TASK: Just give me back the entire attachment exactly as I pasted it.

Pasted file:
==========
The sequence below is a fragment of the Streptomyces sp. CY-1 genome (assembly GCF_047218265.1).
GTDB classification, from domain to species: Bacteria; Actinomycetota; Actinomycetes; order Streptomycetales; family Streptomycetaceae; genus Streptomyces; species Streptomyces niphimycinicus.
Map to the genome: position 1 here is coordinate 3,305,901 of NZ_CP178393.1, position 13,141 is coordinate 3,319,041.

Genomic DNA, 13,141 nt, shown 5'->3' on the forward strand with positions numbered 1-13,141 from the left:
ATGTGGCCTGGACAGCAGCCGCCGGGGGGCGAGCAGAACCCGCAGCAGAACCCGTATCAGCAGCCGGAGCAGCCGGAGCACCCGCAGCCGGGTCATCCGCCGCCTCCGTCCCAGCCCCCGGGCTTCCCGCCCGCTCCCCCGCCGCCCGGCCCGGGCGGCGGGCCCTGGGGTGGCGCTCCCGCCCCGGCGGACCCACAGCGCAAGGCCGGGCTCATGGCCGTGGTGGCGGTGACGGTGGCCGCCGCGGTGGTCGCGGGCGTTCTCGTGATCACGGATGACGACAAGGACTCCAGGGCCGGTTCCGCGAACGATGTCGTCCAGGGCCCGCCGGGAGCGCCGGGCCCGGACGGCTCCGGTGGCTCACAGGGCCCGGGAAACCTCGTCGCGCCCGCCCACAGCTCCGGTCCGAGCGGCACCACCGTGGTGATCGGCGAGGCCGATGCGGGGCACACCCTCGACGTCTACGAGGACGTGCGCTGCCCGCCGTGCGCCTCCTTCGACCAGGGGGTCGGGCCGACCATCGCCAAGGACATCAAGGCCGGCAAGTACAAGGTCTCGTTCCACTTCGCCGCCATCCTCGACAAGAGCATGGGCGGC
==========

The sequence below is a fragment of the Streptomyces sp. CY-1 genome (assembly GCF_047218265.1).
GTDB classification, from domain to species: Bacteria; Actinomycetota; Actinomycetes; order Streptomycetales; family Streptomycetaceae; genus Streptomyces; species Streptomyces niphimycinicus.
Map to the genome: position 1 here is coordinate 3,305,901 of NZ_CP178393.1, position 13,141 is coordinate 3,319,041.

Genomic DNA, 13,141 nt, shown 5'->3' on the forward strand with positions numbered 1-13,141 from the left:
ATGTGGCCTGGACAGCAGCCGCCGGGGGGCGAGCAGAACCCGCAGCAGAACCCGTATCAGCAGCCGGAGCAGCCGGAGCACCCGCAGCCGGGTCATCCGCCGCCTCCGTCCCAGCCCCCGGGCTTCCCGCCCGCTCCCCCGCCGCCCGGCCCGGGCGGCGGGCCCTGGGGTGGCGCTCCCGCCCCGGCGGACCCACAGCGCAAGGCCGGGCTCATGGCCGTGGTGGCGGTGACGGTGGCCGCCGCGGTGGTCGCGGGCGTTCTCGTGATCACGGATGACGACAAGGACTCCAGGGCCGGTTCCGCGAACGATGTCGTCCAGGGCCCGCCGGGAGCGCCGGGCCCGGACGGCTCCGGTGGCTCACAGGGCCCGGGAAACCTCGTCGCGCCCGCCCACAGCTCCGGTCCGAGCGGCACCACCGTGGTGATCGGCGAGGCCGATGCGGGGCACACCCTCGACGTCTACGAGGACGTGCGCTGCCCGCCGTGCGCCTCCTTCGACCAGGGGGTCGGGCCGACCATCGCCAAGGACATCAAGGCCGGCAAGTACAAGGTCTCGTTCCACTTCGCCGCCATCCTCGACAAGAGCATGGGCGGC